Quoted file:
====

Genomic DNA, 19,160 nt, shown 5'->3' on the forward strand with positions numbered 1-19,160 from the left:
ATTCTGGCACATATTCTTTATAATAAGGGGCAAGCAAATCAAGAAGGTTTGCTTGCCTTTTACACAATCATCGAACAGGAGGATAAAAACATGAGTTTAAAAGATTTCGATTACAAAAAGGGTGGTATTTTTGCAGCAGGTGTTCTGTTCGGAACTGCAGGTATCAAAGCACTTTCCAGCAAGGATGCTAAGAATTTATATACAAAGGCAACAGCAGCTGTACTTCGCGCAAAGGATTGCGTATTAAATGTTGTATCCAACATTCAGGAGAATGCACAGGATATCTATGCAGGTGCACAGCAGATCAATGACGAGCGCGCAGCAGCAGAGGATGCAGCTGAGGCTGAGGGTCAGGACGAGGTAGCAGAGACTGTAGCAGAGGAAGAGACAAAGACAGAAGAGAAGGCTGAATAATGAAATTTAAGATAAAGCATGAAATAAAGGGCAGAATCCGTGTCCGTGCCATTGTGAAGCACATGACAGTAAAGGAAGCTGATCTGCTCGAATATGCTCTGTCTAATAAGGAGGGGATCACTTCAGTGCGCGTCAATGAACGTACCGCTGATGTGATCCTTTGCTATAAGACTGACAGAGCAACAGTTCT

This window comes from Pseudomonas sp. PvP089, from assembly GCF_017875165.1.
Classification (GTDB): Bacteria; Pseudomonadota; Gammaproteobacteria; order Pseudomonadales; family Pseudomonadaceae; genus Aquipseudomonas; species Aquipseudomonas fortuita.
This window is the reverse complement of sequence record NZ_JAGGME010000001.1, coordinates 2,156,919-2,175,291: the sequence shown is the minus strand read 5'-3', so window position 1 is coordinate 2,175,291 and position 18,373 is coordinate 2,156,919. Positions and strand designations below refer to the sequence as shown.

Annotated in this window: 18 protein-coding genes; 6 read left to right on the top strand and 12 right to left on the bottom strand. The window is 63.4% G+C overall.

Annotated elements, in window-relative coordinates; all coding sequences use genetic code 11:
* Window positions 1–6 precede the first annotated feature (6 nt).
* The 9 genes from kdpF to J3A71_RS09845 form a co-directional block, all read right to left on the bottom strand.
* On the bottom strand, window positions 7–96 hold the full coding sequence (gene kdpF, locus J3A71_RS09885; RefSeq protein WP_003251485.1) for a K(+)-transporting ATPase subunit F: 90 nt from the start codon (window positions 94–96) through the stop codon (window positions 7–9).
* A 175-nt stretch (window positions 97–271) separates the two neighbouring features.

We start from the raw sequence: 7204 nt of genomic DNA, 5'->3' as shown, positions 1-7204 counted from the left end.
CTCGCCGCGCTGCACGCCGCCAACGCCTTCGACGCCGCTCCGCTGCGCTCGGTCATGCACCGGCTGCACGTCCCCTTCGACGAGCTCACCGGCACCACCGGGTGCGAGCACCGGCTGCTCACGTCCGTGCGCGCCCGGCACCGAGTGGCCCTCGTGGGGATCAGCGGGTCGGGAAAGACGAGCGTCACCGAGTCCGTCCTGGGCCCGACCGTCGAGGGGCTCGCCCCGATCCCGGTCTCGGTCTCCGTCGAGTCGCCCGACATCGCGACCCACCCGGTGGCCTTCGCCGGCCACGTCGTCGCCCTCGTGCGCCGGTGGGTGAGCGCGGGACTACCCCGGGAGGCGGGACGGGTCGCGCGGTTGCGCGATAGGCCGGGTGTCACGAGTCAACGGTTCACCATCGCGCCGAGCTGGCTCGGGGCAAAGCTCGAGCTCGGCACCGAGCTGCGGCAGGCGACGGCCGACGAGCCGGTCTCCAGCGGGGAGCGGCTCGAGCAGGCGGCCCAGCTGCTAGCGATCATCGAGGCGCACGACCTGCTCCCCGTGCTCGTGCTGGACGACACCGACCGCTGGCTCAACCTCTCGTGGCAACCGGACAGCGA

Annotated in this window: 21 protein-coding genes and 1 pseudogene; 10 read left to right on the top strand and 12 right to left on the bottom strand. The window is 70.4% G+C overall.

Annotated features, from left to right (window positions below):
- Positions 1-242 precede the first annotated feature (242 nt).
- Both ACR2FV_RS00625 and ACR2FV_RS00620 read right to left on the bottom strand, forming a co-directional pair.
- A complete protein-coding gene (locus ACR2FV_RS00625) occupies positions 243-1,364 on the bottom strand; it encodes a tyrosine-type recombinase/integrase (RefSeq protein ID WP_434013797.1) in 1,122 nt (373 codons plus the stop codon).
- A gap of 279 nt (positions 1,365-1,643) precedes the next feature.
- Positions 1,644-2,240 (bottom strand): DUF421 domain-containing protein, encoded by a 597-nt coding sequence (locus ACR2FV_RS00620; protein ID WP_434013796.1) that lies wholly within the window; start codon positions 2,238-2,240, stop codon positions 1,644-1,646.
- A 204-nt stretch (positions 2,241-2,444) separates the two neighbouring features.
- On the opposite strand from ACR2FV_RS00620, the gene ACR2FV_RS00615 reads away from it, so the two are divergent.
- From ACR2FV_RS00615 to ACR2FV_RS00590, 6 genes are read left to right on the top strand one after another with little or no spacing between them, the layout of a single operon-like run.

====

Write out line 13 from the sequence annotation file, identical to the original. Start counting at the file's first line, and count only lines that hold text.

CTCGCCGCGCTGCACGCCGCCAACGCCTTCGACGCCGCTCCGCTGCGCTCGGTCATGCACCGGCTGCACGTCCCCTTCGACGAGCTCACCGGCACCACCGGGTGCGAGCACCGGCTGCTCACGTCCGTGCGCGCCCGGCACCGAGTGGCCCTCGTGGGGATCAGCGGGTCGGGAAAGACGAGCGTCACCGAGTCCGTCCTGGGCCCGACCGTCGAGGGGCTCGCCCCGATCCCGGTCTCGGTCTCCGTCGAGTCGCCCGACATCGCGACCCACCCGGTGGCCTTCGCCGGCCACGTCGTCGCCCTCGTGCGCCGGTGGGTGAGCGCGGGACTACCCCGGGAGGCGGGACGGGTCGCGCGGTTGCGCGATAGGCCGGGTGTCACGAGTCAACGGTTCACCATCGCGCCGAGCTGGCTCGGGGCAAAGCTCGAGCTCGGCACCGAGCTGCGGCAGGCGACGGCCGACGAGCCGGTCTCCAGCGGGGAGCGGCTCGAGCAGGCGGCCCAGCTGCTAGCGATCATCGAGGCGCACGACCTGCTCCCCGTGCTCGTGCTGGACGACACCGACCGCTGGCTCAACCTCTCGTGGCAACCGGACAGCGA